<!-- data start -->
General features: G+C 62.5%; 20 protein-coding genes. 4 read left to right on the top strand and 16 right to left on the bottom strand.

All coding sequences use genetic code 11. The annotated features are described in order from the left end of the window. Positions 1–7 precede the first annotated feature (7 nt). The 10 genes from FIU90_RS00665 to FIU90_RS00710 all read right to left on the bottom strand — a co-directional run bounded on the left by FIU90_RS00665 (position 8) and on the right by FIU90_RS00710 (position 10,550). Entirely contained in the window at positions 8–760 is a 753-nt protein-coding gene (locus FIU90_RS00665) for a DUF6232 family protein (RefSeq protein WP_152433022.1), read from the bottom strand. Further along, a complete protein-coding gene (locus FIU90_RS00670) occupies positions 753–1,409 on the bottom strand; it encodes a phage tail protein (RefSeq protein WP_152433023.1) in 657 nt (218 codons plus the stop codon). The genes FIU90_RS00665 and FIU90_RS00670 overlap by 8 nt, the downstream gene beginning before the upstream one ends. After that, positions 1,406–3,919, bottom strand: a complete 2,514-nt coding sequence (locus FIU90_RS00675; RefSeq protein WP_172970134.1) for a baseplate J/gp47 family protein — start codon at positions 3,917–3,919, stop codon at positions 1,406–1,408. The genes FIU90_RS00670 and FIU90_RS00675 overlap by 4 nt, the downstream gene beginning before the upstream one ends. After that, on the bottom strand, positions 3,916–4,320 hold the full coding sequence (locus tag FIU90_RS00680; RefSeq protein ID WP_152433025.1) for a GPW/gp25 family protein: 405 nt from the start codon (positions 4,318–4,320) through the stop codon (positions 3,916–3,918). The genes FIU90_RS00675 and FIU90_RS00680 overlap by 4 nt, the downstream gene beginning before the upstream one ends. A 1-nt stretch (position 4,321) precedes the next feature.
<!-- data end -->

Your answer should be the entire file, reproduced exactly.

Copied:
General features: G+C 62.5%; 20 protein-coding genes. 4 read left to right on the top strand and 16 right to left on the bottom strand.

All coding sequences use genetic code 11. The annotated features are described in order from the left end of the window. Positions 1–7 precede the first annotated feature (7 nt). The 10 genes from FIU90_RS00665 to FIU90_RS00710 all read right to left on the bottom strand — a co-directional run bounded on the left by FIU90_RS00665 (position 8) and on the right by FIU90_RS00710 (position 10,550). Entirely contained in the window at positions 8–760 is a 753-nt protein-coding gene (locus FIU90_RS00665) for a DUF6232 family protein (RefSeq protein WP_152433022.1), read from the bottom strand. Further along, a complete protein-coding gene (locus FIU90_RS00670) occupies positions 753–1,409 on the bottom strand; it encodes a phage tail protein (RefSeq protein WP_152433023.1) in 657 nt (218 codons plus the stop codon). The genes FIU90_RS00665 and FIU90_RS00670 overlap by 8 nt, the downstream gene beginning before the upstream one ends. After that, positions 1,406–3,919, bottom strand: a complete 2,514-nt coding sequence (locus FIU90_RS00675; RefSeq protein WP_172970134.1) for a baseplate J/gp47 family protein — start codon at positions 3,917–3,919, stop codon at positions 1,406–1,408. The genes FIU90_RS00670 and FIU90_RS00675 overlap by 4 nt, the downstream gene beginning before the upstream one ends. After that, on the bottom strand, positions 3,916–4,320 hold the full coding sequence (locus tag FIU90_RS00680; RefSeq protein ID WP_152433025.1) for a GPW/gp25 family protein: 405 nt from the start codon (positions 4,318–4,320) through the stop codon (positions 3,916–3,918). The genes FIU90_RS00675 and FIU90_RS00680 overlap by 4 nt, the downstream gene beginning before the upstream one ends. A 1-nt stretch (position 4,321) precedes the next feature.